Two Gaming Experts Weigh In on Ivey Edge Sorting Case

phil-ivey-60-minutes-stillPhil Ivey was in a London Court this past week to make his case in the lawsuit he filed against Crockford’s Casino for withholding some $12.4 million worth of winnings during a session of Punto Banco baccarat back in August of 2012.

Ivey, who was accused of and admitted to “edge-sorting” during the session, was suing the casino, using the argument that edge-sorting is legal, and simply an advantage play like counting cards in blackjack.

On Wednesday the ruling came down against Ivey, on of all days, the morning after Ivey appeared on 60 Minutes Sports to defend his actions. Ivey, will have the opportunity to appeal the decision in London, whereas the case in Atlantic City is not expected to be resolved until sometime next year.

Despite Ivey’s assertions, and the opinions of many experts, the judge saw things differently.

“He gave himself an advantage which the game precludes,” Judge John Mitting stated, “This is, in my view, cheating.”

Ivey is also embroiled in a second, similar but separate lawsuit in New Jersey, where Borgata Casino is suing him for $9.6 million in winnings accrued over four sessions of mini-baccarat between April and October of 2012 where he used the same edge-sorting tactic.

In his 60 Minutes Sports interview that aired Tuesday, Ivey told James Brown that he doesn’t agree with the casinos’ assertions, “I disagree. That’s why we’re going to court,” Ivey says. “There’s a big difference between being an advantage player, someone who looks for…an advantage…over the house, versus someone cheating,” adding, “Cheating is using a device…or having information available that—both parties aren’t privy to.”

While these types of cases have historically not gone well for the player (as the London ruling shows), the vast majority of people, from fellow advantage players, to casino security, to consultants, to lawyers, still feel Ivey is in the right, and is more than likely to prevail in Atlantic City, although they also felt he had a good, but lesser, chance in London.

What do advantage players think

Former MIT Blackjack Team member, and current Chief Research Officer at, Mike Aponte (who knows a little something about advantage play) offered his opinion on the cases, stating, “Unless the dealer was knowingly colluding with Ivey and his playing partner, then it is a case of legal advantage play.”

In Aponte’s opinion Ivey would prevail in both cases (I spoke with Mike before the verdict was announced):

“Based on the facts of the case that have been made public, I expect Ivey to prevail in London and in Atlantic City. Atlantic City is an even stronger case because if laws were broken then arrests would have been made. The fact that no criminal legal action has been taken against Ivey indicates that no laws were broken. If you cross the legal line in casinos, they will most definitely will take swift and decisive action.”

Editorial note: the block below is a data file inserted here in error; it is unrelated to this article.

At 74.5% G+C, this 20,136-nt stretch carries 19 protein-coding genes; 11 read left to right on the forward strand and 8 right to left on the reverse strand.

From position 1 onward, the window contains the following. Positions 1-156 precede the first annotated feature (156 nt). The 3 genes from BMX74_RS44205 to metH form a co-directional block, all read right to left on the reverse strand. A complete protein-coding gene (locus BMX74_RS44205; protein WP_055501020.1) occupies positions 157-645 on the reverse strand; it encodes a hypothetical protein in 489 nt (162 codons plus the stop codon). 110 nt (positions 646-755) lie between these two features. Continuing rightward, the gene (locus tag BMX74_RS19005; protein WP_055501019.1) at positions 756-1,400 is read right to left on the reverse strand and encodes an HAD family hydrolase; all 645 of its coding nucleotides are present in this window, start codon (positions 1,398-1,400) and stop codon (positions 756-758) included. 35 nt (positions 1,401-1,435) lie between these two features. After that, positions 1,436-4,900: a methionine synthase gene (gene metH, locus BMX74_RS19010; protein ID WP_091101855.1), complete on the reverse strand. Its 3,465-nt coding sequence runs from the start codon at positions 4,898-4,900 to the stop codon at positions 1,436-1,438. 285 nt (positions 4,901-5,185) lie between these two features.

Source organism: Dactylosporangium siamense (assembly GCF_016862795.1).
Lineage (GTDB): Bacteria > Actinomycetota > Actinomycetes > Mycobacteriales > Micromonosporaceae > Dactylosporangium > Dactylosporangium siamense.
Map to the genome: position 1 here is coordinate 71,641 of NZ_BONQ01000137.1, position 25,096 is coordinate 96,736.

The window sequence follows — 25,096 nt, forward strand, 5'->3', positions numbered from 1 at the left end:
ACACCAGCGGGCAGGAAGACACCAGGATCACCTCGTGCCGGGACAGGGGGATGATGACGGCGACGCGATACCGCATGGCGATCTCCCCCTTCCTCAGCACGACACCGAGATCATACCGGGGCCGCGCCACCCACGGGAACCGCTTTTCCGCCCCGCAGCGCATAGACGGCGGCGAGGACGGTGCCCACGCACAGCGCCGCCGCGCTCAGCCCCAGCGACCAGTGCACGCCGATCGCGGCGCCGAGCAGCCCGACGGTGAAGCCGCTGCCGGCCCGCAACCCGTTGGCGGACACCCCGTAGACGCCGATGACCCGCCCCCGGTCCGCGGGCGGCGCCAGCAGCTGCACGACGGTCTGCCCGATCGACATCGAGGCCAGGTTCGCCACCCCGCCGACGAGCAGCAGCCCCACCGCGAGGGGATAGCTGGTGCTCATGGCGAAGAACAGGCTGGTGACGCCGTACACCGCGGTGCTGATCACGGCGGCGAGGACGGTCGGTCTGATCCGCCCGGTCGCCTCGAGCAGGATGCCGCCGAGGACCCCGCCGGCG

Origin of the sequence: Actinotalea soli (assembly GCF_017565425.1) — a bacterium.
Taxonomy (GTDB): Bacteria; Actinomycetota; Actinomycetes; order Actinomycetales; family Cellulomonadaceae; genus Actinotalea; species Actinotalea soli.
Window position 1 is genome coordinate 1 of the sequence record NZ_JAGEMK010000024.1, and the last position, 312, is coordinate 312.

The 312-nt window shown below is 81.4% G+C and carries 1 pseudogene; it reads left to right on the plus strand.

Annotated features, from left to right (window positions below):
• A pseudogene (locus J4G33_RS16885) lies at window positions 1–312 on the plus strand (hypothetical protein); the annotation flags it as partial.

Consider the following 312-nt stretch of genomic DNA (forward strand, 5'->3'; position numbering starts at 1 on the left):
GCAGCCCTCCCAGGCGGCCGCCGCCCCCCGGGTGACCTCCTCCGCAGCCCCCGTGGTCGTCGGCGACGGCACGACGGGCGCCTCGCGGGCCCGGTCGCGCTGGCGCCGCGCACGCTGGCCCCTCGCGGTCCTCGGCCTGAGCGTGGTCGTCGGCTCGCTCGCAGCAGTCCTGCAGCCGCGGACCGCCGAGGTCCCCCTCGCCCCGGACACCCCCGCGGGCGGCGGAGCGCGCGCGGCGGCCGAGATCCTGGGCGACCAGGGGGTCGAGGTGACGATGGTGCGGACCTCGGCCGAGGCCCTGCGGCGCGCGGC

“What created these opportunities were failures on the part of the casinos to enforce standard procedures. As long as the dealer is not complicit and deliberately breaking procedure to help the players win, then it is not cheating.”

What does casino security think

Douglas Florence Sr., CPP, a former Security & Surveillance Director at the M Resort, Hard Rock Casino, Mirage and Rio, as well as in the retail sector dating back to 1975, felt the cases would likely end in Ivey’s favor as well:

“Typically when we have a cheating event there is some action taken by the player other than taking advantage of the same information presented to all players by the casino for them to make a decision.”

“So in the matter of Phil Ivey where second party is also alleged to be involved in the alleged cheating, the information they used to make their decision on the outcome of the game was available to any players that could have been on the game and the casino allowed the play.”

Florence, someone who spent decades trying to thwart advantage players, essentially sees what Ivey and his accomplice did as legal advantage play, where the casino’s only recourse is to end the session and bar the player. But he admits that opinion is not an industry wide consensus.

“For many of us in the industry from surveillance, casino managers and players alike you could flip a coin on was what he did fair in how he beat the casino?” Florence stated. “But how do you call a weakness that was later discovered, a weakness in game protection that the casino allowed in the production of the cards that they purchased and used…be called cheating? You also have to consider that anybody could have used the same information provided on those games up to that point?”

Florence then offered a potential safeguard against this type of advantage play, “Today there are table game solutions like CASINO CONNECT from eConnect that provide game outcome data that can be audited and managed to determine if the game is being dealt within the rules.”

eConnect’s products have a lot of uses. They can be used to track player ratings, alert the casino when a deck is positive or negative (for card counters), and track individual players and dealers, allowing for instant review and real-time alerts.

If the Borgata or Crockfords had been using these new technological tools they might have detected the anomalous play much sooner, as these tools are a powerful resource to help detect cheating and scams.

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